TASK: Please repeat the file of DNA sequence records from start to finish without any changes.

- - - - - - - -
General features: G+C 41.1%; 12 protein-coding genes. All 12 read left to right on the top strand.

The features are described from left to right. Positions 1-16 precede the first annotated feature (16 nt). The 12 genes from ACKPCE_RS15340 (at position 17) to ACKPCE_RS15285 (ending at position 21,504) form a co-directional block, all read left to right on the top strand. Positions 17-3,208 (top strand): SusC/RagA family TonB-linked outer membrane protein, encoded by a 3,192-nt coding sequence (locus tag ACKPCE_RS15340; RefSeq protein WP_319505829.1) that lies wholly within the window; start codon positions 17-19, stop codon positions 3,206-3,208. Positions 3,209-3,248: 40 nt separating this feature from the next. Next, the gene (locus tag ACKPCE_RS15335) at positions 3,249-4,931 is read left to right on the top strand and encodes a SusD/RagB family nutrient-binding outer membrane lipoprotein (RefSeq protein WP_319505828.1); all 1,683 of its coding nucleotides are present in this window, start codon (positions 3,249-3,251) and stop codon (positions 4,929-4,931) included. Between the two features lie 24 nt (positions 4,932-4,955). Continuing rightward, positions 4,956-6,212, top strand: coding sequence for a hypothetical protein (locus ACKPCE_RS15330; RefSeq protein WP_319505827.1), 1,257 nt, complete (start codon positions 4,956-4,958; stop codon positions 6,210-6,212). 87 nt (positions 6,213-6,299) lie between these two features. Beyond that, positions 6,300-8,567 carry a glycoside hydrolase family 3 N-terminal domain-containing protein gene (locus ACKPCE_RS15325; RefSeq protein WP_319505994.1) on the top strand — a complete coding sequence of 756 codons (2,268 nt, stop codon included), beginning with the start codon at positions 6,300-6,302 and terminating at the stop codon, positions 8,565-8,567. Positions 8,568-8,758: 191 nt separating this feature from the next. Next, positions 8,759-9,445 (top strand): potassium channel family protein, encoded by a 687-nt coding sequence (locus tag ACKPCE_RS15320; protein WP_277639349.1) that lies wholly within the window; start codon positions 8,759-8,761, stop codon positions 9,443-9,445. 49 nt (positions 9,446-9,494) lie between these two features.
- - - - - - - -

General features: G+C 41.1%; 12 protein-coding genes. All 12 read left to right on the top strand.

The features are described from left to right. Positions 1-16 precede the first annotated feature (16 nt). The 12 genes from ACKPCE_RS15340 (at position 17) to ACKPCE_RS15285 (ending at position 21,504) form a co-directional block, all read left to right on the top strand. Positions 17-3,208 (top strand): SusC/RagA family TonB-linked outer membrane protein, encoded by a 3,192-nt coding sequence (locus tag ACKPCE_RS15340; RefSeq protein WP_319505829.1) that lies wholly within the window; start codon positions 17-19, stop codon positions 3,206-3,208. Positions 3,209-3,248: 40 nt separating this feature from the next. Next, the gene (locus tag ACKPCE_RS15335) at positions 3,249-4,931 is read left to right on the top strand and encodes a SusD/RagB family nutrient-binding outer membrane lipoprotein (RefSeq protein WP_319505828.1); all 1,683 of its coding nucleotides are present in this window, start codon (positions 3,249-3,251) and stop codon (positions 4,929-4,931) included. Between the two features lie 24 nt (positions 4,932-4,955). Continuing rightward, positions 4,956-6,212, top strand: coding sequence for a hypothetical protein (locus ACKPCE_RS15330; RefSeq protein WP_319505827.1), 1,257 nt, complete (start codon positions 4,956-4,958; stop codon positions 6,210-6,212). 87 nt (positions 6,213-6,299) lie between these two features. Beyond that, positions 6,300-8,567 carry a glycoside hydrolase family 3 N-terminal domain-containing protein gene (locus ACKPCE_RS15325; RefSeq protein WP_319505994.1) on the top strand — a complete coding sequence of 756 codons (2,268 nt, stop codon included), beginning with the start codon at positions 6,300-6,302 and terminating at the stop codon, positions 8,565-8,567. Positions 8,568-8,758: 191 nt separating this feature from the next. Next, positions 8,759-9,445 (top strand): potassium channel family protein, encoded by a 687-nt coding sequence (locus tag ACKPCE_RS15320; protein WP_277639349.1) that lies wholly within the window; start codon positions 8,759-8,761, stop codon positions 9,443-9,445. 49 nt (positions 9,446-9,494) lie between these two features.